Isn't most of this after a crime has already been committed? Is that enough if it's an existential risk? To handle this, would we want continuous monitoring of autonomous AIs, at which point aren't we actually just taking their autonomy away? Also, if we want to automate "detect bad behavior", wouldn't that require AI alignment, too? If we don't fully automate it, then can we be confident that humans can keep up with everything they need to check themselves, given that AIs could work extremely fast? AIs might learn how much work humans can keep up with and then overwhelm them. Furthermore, AIs may be able to learn new ways of hiding things from the police, so there could be gaps where the police are trying to catch up.
3Rohin Shah2y
Cullen's argument was "alignment may not be enough, even if you solve alignment you might still want to program your AI to follow the law because <reasons>." So in my responses I've been assuming that we have solved alignment; I'm arguing that after solving alignment, AI-powered enforcement will probably be enough to handle the problems Cullen is talking about. Some quotes from Cullen's comment (emphasis mine): Some responses to your comments: Yes, I'm assuming we've solved alignment here. Good enforcement is also a deterrent against crime (someone without any qualms about murder will still usually not murder because of the harsh penalties and chance of being caught). Remember that the police are also AI-enabled, and can find new ways of detecting things. Even so, this is possible: but it's also possible today, without AI: criminals presumably constantly find new ways of hiding things from the police.

You might say that we could train an AI system to learn what is and isn't breaking the law; but then you might as well train an AI system to learn what is and isn't the thing you want it to do. It's not clear why training to follow laws would be easier than training it to do what you want; the latter would be a much more useful AI system.

Some reasons why this might be true:

  • Law is less indeterminate than you might think, and probably more definite than human values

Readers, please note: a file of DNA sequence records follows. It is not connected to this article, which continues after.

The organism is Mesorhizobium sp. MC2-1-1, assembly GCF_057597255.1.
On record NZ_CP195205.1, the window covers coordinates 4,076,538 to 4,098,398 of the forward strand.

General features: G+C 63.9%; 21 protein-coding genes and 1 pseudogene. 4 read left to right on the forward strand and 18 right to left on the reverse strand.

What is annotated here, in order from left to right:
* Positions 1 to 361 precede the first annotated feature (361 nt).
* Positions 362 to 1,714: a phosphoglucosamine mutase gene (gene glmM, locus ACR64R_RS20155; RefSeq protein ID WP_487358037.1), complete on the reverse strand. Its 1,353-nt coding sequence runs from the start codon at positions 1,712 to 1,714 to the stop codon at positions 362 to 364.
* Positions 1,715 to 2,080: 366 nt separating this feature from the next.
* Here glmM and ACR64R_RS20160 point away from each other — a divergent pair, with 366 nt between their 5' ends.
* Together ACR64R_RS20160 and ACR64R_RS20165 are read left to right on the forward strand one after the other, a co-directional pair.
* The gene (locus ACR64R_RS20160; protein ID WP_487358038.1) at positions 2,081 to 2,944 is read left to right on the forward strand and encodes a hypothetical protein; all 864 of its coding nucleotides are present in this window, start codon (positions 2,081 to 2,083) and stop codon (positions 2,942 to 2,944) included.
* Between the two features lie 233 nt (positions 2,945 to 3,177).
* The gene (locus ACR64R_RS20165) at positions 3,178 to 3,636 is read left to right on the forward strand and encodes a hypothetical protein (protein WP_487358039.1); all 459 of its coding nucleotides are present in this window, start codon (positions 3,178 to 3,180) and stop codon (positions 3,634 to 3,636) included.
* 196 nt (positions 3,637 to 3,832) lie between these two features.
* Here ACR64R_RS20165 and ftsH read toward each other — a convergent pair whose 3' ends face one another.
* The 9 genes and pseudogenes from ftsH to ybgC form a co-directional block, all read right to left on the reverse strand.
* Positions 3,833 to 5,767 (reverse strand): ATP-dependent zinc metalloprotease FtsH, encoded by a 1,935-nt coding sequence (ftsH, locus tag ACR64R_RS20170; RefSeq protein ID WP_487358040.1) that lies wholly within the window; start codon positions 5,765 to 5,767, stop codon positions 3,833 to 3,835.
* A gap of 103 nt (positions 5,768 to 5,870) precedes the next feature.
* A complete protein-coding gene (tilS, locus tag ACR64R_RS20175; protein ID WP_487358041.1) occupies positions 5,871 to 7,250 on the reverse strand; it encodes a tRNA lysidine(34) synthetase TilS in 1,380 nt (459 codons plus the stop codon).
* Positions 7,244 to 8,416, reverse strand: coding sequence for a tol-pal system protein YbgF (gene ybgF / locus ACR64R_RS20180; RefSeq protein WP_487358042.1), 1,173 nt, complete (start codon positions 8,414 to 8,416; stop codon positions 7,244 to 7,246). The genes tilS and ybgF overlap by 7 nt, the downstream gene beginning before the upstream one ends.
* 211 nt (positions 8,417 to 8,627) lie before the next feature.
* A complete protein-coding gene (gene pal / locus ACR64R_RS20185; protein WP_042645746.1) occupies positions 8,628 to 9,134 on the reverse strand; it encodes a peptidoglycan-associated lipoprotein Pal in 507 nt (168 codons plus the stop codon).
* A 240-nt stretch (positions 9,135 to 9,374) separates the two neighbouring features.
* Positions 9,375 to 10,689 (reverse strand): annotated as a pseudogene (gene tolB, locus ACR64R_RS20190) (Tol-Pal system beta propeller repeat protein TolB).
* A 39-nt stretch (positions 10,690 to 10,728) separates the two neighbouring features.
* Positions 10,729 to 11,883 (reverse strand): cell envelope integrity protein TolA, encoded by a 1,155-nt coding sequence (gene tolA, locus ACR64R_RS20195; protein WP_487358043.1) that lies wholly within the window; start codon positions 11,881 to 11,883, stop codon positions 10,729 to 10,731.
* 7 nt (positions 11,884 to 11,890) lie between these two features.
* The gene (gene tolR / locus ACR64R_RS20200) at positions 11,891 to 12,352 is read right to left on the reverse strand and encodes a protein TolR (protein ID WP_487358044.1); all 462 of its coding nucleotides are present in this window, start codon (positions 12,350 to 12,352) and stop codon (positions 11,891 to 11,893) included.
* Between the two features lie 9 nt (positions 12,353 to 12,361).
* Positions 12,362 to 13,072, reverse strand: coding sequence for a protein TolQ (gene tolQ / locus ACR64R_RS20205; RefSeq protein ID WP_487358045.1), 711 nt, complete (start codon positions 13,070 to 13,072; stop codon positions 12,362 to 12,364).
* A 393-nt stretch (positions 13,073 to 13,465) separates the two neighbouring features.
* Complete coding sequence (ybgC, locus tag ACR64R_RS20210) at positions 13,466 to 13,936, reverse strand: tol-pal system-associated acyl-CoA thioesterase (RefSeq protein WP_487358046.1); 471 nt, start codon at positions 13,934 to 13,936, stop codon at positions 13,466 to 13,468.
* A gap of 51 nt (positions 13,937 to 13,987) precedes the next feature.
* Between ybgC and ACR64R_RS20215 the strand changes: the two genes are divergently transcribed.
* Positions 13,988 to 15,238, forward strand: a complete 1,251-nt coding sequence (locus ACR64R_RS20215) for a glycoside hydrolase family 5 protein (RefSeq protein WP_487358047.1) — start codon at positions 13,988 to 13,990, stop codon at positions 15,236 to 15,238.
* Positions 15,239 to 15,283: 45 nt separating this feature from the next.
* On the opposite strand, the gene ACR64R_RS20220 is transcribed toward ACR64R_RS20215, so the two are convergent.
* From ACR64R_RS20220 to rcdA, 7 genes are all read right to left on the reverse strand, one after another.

• Law has authoritative corpora readily available
  • Law has built-in, authoritative adjudica
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6Rohin Shah3y
Agreed that "human values" is harder and more indeterminate, because it's a tricky philosophical problem that may not even have a solution. I don't think "alignment" is harder or more indeterminate, where "alignment" means something like "I have in mind something I want the AI system to do, it does that thing, without trying to manipulate me / deceive me etc." Like, idk, imagine there was a law that said "All AI systems must not deceive their users, and must do what they believe their users want". A real law would probably only be slightly more explicit than that? If so, just creating an AI system that followed only this law would lead to something that meets the criterion I'm imagining. Creating an AI system that follows all laws seems a lot harder. I think this would probably have been true of expert systems but not so true of deep learning-based systems. Also, personally I find it easier to tell when my actions are unaligned with <person X whom I know> than when my actions are illegal.
Thanks Rohin! Yeah, I agree with this. I'm not sure that's true. (Most) real laws have huge bodies of interpretative text surrounding them and examples of real-world applications of them to real-world facts. Lawyers approximate generalists: they can take arbitrary written laws and give advice on how to conform behavior to those laws. So a lawyerlike AI might be able to learn general interpretative principles and research skills and be able to simulate legal adjudications of proposed actions. Interesting; I don't have good intuitions on this!
2Rohin Shah2y